To keep going with this, the map above shows that the possible US Sugar land purchase option lands and the Sector Plan lands of Sugar Hill. You can see in the black lined areas that there is an overlap by approximately 13,250 acres. These are the acres that are requesting land use change that are located within the option lands. So if it is only part of the lands, why the problem?
According to Mr Mark Perry of Florida Oceanographic who provided the maps for this blog entry, ”
The issue here is that the subsequent 2-year, non-exclusive option —46,000 acres (by October 12, 2015) must be bought in total and with changing “land use” on part of the lands, it may pose a problem for the State purchase.”
At this time many conservation groups led by the *Everglades Foundation have sent letters to Governor Scott stating stating:
“We are concerned the proposed land purchase can be jeopardized by a recent 43,000 development plan (The Sugar Hills Sector Plan…) We encourage your administration to revue the impact this Sector Plan may have on the ability of the state to move forward with the land purchase with special attention given to the fiscal impact a land use change could have on the market value of the option lands…”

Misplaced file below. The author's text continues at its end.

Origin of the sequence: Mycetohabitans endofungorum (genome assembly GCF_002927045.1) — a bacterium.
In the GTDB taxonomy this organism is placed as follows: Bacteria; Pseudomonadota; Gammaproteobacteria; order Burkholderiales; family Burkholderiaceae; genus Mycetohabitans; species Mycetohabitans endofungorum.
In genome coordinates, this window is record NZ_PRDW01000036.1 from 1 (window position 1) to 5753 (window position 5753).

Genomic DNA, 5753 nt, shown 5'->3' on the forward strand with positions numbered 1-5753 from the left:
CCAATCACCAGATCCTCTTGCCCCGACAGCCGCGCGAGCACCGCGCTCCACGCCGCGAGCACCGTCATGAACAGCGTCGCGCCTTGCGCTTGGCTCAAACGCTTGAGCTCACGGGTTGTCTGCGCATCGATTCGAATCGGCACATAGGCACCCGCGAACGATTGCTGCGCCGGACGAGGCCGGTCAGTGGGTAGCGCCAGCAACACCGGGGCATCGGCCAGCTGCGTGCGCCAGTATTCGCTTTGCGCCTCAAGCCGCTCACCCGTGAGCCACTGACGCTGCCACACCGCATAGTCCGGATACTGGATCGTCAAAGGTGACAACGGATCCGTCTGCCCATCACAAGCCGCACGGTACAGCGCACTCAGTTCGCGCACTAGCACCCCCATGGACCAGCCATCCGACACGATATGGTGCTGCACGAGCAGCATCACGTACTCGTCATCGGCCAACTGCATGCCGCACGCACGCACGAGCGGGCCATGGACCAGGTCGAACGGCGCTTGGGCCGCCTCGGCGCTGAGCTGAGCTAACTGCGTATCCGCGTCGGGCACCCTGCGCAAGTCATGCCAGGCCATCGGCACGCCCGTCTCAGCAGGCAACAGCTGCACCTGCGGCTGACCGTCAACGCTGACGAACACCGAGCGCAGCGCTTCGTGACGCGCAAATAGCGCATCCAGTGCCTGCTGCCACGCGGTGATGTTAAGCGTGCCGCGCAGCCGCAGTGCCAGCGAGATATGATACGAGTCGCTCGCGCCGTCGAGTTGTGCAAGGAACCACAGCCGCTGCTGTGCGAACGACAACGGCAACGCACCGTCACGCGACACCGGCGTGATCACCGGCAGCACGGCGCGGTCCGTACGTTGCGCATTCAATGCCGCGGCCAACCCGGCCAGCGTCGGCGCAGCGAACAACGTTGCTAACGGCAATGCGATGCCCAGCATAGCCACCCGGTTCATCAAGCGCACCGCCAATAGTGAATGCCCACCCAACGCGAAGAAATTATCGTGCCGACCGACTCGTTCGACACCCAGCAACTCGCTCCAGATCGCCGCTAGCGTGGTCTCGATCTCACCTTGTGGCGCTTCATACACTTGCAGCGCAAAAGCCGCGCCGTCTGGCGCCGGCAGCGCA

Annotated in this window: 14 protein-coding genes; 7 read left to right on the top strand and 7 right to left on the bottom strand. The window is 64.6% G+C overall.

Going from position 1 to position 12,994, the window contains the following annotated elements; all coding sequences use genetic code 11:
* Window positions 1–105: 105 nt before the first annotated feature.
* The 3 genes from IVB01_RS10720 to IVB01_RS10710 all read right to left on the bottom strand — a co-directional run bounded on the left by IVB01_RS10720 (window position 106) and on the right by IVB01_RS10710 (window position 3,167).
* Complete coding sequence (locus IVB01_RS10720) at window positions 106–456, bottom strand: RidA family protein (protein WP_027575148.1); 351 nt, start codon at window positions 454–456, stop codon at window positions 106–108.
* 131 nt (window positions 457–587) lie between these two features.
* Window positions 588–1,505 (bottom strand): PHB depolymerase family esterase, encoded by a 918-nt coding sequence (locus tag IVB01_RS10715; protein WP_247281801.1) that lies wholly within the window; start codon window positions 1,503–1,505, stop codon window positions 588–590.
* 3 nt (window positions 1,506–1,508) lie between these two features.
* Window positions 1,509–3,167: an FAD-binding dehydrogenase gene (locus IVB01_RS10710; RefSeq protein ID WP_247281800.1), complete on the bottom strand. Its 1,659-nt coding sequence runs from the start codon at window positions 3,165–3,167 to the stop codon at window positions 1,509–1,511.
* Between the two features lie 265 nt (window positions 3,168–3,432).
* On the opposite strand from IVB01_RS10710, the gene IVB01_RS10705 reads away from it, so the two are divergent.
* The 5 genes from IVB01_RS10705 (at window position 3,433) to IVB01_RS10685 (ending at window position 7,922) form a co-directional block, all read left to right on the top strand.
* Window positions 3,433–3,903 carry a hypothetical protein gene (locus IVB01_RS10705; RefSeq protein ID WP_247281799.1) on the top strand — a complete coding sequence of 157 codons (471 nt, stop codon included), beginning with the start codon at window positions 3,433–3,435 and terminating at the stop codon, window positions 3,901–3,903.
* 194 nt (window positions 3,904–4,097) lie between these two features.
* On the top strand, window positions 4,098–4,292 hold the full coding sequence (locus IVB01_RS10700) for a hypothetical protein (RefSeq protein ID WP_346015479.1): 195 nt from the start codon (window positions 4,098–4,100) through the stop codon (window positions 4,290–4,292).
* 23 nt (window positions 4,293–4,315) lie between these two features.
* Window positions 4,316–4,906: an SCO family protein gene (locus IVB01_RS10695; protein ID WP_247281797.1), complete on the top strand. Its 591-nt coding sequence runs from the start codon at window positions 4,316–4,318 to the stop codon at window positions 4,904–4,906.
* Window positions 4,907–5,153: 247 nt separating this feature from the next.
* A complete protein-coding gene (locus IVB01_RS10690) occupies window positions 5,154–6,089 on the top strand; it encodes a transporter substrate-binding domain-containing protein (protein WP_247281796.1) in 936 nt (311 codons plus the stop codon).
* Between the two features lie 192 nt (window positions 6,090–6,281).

Only time shall tell if development interests or Everglades restoration wins out. One way to help is to write Governor Scott at the website below. Thank you trying to learn all this and for continuing to fight for the St Lucie River/Indian River Lagoon.
*It was pointed out to me that it was the Sierra Club, not the Everglades Foundation that sent a letter inclusive of many environmentalist groups. The Everglades Foundation did send a letter but just from their board. Thank you Chris Maroney.